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Leading-edge vortices over swept-back wings with varying sweep geometries.
R Soc Open Sci 2019; 6(7):190514RS

Abstract

Micro air vehicles are used in a myriad of applications, such as transportation and surveying. Their performance can be improved through the study of wing designs and lift generation techniques including leading-edge vortices (LEVs). Observation of natural fliers, e.g. birds and bats, has shown that LEVs are a major contributor to lift during flapping flight, and the common swift (Apus apus) has been observed to generate LEVs during gliding flight. We hypothesize that nonlinear swept-back wings generate a vortex in the leading-edge region, which can augment the lift in a similar manner to linear swept-back wings (i.e. delta wing) during gliding flight. Particle image velocimetry experiments were performed in a water flume to compare flow over two wing geometries: one with a nonlinear sweep (swift-like wing) and one with a linear sweep (delta wing). Experiments were performed at three spanwise planes and three angles of attack at a chord-based Reynolds number of 26 000. Streamlines, vorticity, swirling strength, and Q-criterion were used to identify LEVs. The results show similar LEV characteristics for delta and swift-like wing geometries. These similarities suggest that sweep geometries other than a linear sweep (i.e. delta wing) are capable of creating LEVs during gliding flight.

Authors+Show Affiliations

Department of Math, Computer Science, and Physics, Roanoke College, Salem, VA, USA.Department of Coastal and Marine Systems Science, Coastal Carolina University, Conway, SC, USA.Department of Coastal and Marine Systems Science, Coastal Carolina University, Conway, SC, USA.Department of Coastal and Marine Systems Science, Coastal Carolina University, Conway, SC, USA.

Pub Type(s)

Journal Article

Language

eng

PubMed ID

31417749

Citation

Lambert, William B., et al. "Leading-edge Vortices Over Swept-back Wings With Varying Sweep Geometries." Royal Society Open Science, vol. 6, no. 7, 2019, p. 190514.
Lambert WB, Stanek MJ, Gurka R, et al. Leading-edge vortices over swept-back wings with varying sweep geometries. R Soc Open Sci. 2019;6(7):190514.
Lambert, W. B., Stanek, M. J., Gurka, R., & Hackett, E. E. (2019). Leading-edge vortices over swept-back wings with varying sweep geometries. Royal Society Open Science, 6(7), p. 190514. doi:10.1098/rsos.190514.
Lambert WB, et al. Leading-edge Vortices Over Swept-back Wings With Varying Sweep Geometries. R Soc Open Sci. 2019;6(7):190514. PubMed PMID: 31417749.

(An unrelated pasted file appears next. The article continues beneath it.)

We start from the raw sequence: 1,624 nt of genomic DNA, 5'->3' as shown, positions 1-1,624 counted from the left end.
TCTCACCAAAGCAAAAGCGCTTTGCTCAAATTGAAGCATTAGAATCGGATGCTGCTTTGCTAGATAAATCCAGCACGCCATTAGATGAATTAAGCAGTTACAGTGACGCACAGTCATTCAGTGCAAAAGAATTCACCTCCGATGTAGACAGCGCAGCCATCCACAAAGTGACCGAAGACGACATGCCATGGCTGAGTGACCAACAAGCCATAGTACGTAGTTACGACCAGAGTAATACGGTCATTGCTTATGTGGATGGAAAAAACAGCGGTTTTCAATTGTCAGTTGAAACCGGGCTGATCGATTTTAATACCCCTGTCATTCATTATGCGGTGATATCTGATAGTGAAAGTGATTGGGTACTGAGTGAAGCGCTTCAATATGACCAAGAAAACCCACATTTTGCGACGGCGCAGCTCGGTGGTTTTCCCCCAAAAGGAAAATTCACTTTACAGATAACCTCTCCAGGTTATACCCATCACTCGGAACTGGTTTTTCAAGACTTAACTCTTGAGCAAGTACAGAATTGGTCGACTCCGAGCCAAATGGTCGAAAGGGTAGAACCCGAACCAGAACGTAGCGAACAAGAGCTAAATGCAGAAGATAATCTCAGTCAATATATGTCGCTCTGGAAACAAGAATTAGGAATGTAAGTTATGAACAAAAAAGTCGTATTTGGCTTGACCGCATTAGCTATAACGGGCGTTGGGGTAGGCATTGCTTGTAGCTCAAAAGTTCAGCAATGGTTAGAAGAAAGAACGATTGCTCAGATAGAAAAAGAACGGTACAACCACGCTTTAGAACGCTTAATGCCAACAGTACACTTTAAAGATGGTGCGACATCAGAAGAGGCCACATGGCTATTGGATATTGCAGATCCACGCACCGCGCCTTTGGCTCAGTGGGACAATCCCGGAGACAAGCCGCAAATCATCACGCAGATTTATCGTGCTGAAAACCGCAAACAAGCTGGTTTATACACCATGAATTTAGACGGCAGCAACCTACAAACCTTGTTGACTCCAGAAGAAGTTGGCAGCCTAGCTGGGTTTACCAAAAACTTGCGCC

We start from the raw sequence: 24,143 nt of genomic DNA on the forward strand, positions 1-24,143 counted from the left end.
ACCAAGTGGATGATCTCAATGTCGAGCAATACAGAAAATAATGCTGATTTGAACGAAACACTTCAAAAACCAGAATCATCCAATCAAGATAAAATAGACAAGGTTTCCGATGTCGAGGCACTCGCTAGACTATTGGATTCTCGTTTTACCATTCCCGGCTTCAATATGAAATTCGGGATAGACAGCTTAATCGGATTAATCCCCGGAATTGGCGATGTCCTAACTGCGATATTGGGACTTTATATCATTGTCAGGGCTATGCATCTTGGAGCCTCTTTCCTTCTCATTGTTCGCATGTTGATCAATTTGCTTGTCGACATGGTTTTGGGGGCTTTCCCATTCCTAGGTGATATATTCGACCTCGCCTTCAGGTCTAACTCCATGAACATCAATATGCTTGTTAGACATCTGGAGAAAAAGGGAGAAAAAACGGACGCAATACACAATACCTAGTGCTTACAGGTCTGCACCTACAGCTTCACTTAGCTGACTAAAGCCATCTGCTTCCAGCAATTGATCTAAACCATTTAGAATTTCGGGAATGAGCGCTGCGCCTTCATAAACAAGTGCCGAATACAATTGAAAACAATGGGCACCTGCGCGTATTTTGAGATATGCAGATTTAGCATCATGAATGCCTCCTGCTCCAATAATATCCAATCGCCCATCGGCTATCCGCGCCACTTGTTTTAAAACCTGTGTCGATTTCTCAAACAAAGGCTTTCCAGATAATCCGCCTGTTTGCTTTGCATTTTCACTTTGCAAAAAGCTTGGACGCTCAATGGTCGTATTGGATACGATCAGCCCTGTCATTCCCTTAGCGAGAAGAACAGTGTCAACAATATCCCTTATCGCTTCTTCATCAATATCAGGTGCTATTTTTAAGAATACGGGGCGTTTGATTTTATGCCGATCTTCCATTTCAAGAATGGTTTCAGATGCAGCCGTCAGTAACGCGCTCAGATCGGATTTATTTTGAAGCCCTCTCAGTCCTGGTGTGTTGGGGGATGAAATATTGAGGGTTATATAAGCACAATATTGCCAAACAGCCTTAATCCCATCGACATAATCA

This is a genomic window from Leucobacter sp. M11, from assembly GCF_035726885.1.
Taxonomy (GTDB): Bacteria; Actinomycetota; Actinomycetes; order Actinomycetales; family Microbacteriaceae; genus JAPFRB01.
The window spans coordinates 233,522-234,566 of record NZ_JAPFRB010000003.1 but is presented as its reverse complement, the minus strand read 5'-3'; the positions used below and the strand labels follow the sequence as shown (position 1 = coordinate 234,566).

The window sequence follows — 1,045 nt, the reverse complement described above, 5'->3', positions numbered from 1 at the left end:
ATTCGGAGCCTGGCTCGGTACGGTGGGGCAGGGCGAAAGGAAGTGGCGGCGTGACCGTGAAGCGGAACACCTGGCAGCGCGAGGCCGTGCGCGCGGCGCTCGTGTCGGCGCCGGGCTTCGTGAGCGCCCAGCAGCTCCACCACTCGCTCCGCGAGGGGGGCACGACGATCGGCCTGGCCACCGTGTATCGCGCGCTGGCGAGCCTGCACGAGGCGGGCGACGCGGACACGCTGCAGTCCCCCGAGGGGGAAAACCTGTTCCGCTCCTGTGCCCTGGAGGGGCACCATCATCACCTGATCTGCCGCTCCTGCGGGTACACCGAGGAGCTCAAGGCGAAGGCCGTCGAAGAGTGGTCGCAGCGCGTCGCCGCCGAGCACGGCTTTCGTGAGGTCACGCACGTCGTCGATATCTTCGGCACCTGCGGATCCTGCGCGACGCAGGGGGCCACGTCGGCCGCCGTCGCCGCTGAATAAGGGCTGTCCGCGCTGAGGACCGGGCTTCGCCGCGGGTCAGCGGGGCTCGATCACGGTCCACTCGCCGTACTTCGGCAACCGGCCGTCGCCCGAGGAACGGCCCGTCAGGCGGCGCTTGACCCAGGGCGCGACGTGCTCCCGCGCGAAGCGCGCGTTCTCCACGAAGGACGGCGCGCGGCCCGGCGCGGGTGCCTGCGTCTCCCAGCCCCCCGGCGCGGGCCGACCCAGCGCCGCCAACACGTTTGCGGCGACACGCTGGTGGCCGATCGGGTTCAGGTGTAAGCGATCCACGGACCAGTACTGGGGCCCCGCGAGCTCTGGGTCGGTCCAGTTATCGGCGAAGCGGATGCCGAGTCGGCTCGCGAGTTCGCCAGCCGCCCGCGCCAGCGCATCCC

* Article titles in AMA citation format should be in sentence-case
TY - JOUR T1 - Leading-edge vortices over swept-back wings with varying sweep geometries. AU - Lambert,William B, AU - Stanek,Mathew J, AU - Gurka,Roi, AU - Hackett,Erin E, Y1 - 2019/07/10/ PY - 2018/03/28/received PY - 2019/06/03/accepted PY - 2019/8/17/entrez PY - 2019/8/17/pubmed PY - 2019/8/17/medline KW - delta KW - leading-edge vortex KW - particle image velocimetry KW - swept-back wings KW - swift SP - 190514 EP - 190514 JF - Royal Society open science JO - R Soc Open Sci VL - 6 IS - 7 N2 - Micro air vehicles are used in a myriad of applications, such as transportation and surveying. Their performance can be improved through the study of wing designs and lift generation techniques including leading-edge vortices (LEVs). Observation of natural fliers, e.g. birds and bats, has shown that LEVs are a major contributor to lift during flapping flight, and the common swift (Apus apus) has been observed to generate LEVs during gliding flight. We hypothesize that nonlinear swept-back wings generate a vortex in the leading-edge region, which can augment the lift in a similar manner to linear swept-back wings (i.e. delta wing) during gliding flight. Particle image velocimetry experiments were performed in a water flume to compare flow over two wing geometries: one with a nonlinear sweep (swift-like wing) and one with a linear sweep (delta wing). Experiments were performed at three spanwise planes and three angles of attack at a chord-based Reynolds number of 26 000. Streamlines, vorticity, swirling strength, and Q-criterion were used to identify LEVs. The results show similar LEV characteristics for delta and swift-like wing geometries. These similarities suggest that sweep geometries other than a linear sweep (i.e. delta wing) are capable of creating LEVs during gliding flight. SN - 2054-5703 UR - https://www.unboundmedicine.com/medline/citation/31417749/Leading-edge_vortices_over_swept-back_wings_with_varying_sweep_geometries L2 - https://royalsocietypublishing.org/doi/full/10.1098/rsos.190514?url_ver=Z39.88-2003&rfr_id=ori:rid:crossref.org&rfr_dat=cr_pub=pubmed DB - PRIME DP - Unbound Medicine ER -